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VNA Travel Wise

Frequently Asked Questions

Q. What are routine vaccinations?
A. Vaccines that are generally administered after you are born, throughout childhood and adolescence (like polio, measles, mumps, rubella [MMR] ) are categorized as “routine vaccinations”. Routine vaccinations do not stop at childhood or adolescence. Routine vaccinations are also recommended for adults in order to maintain immunity to common diseases which adults may be at risk for, regardless of whether or not they are traveling to different parts of the world.

Q. What is the difference between a required vaccination and a recommended vaccination?
A. Some countries “require” that travelers receive certain vaccinations and present documented proof of those vaccinations in order to enter the country. These are known as "required" vaccinations.

"Recommended" vaccinations are those which may further protect a traveler against diseases known to be active in a particular part of the country. While not required for admittance to a country, these vaccines are recommended if you wish to increase your level of contracting and spreading of a disease.

Q. How soon before I travel should I make an appointment at a travel clinic?
A. Many vaccinations require several weeks for you to build sufficient immunity. Travelers are strongly encouraged to make an appointment for their vaccinations 4 to 6 weeks before departure. If you are unable to make an appointment within that time frame, you should still see your provider to inquire about accelerated schedules, travel health information or any other necessary medications to protect yourself with while traveling.

Q. How do I know if there is risk for yellow fever in the country I will be visiting?
A. In order to obtain further information on the need for yellow fever vaccination, a travel itinerary is needed to provide each traveler with the most specific information, for example; some yellow fever endemic countries in Sub-Saharan Africa require documented proof of yellow fever vaccination for entry, while certain other countries where yellow fever does not occur may require documented proof of yellow fever vaccination to enter if you have been in a yellow fever area 6 days prior to arriving.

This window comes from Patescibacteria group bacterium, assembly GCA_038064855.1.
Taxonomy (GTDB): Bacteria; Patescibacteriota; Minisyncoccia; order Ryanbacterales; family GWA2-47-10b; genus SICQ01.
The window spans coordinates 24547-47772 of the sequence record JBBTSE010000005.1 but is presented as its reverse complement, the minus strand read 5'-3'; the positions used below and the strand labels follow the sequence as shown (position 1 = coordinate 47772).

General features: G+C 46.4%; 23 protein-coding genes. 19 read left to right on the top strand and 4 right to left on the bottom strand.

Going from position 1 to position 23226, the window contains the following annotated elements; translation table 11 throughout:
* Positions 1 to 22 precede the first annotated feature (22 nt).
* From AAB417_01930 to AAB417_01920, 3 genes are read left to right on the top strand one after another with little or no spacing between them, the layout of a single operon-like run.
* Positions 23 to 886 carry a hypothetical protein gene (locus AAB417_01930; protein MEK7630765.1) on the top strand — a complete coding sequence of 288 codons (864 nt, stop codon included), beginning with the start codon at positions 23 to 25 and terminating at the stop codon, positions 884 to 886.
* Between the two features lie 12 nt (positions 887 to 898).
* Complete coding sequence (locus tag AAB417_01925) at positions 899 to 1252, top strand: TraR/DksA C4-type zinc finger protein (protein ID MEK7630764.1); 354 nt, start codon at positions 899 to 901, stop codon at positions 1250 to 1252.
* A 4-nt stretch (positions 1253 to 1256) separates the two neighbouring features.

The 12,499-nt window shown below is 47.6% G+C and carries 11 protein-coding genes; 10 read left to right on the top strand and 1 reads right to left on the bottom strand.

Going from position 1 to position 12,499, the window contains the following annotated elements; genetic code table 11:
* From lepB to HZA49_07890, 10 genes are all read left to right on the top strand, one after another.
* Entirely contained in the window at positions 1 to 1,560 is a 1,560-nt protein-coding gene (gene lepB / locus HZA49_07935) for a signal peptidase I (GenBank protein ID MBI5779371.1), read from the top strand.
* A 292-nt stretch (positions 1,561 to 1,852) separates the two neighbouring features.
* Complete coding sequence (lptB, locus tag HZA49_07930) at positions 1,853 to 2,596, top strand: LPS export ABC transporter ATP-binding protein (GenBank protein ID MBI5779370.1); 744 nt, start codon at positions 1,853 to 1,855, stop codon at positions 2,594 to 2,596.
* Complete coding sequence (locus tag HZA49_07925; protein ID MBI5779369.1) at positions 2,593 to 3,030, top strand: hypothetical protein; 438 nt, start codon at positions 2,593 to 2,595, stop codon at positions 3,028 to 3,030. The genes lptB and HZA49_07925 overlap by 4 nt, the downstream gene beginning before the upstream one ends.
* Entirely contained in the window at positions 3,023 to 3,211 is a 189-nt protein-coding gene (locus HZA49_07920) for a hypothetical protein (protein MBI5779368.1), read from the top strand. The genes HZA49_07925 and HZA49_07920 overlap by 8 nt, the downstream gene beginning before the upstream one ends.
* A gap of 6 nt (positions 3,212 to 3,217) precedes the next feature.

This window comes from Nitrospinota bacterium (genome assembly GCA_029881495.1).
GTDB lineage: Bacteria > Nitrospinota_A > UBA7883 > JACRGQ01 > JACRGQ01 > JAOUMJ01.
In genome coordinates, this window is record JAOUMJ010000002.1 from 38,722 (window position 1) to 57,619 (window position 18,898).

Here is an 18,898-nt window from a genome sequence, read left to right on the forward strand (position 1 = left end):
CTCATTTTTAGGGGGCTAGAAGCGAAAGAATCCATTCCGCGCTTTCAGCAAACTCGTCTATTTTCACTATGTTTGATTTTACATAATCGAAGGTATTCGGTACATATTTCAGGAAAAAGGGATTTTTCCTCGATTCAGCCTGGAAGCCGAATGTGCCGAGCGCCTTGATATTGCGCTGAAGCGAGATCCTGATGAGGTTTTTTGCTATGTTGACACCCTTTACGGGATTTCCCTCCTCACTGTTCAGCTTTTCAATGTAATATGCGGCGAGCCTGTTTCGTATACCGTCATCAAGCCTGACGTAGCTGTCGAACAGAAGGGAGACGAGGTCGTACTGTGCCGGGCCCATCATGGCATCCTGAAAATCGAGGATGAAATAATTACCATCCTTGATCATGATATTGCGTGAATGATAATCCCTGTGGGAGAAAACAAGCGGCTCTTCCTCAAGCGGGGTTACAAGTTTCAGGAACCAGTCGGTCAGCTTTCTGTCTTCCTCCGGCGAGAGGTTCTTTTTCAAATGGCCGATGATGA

Q. Will I have to go to a special clinic to get a yellow fever vaccination and proof of vaccination?
A. Not all travel clinics are yellow fever certified, so if you need a yellow fever vaccine make sure your provider is certified by the state, as only they can administer the vaccine. Once the vaccine is given by a certified provider, you should receive a stamped and signed International Certificate of Vaccination. Visiting Nurse Association of Southeast Michigan is a certified provider of yellow fever vaccine.

Q. How do I know if there is a risk for malaria in the country I will be visiting?
A. A travel itinerary will assist you and your provider to determine the risk for malaria at your destination.

Q. How will I know which antimalarial drug is the correct one for me?
A. Your physician can decide the best antimalarial medication that is best for you, based on your travel destination and health status.

Please contact us with any questions.
VNA Manager of Community Programs (248) 967-8751
VNA Community Programs Assistant (248) 967-8755
E-Mail: vna@vna.org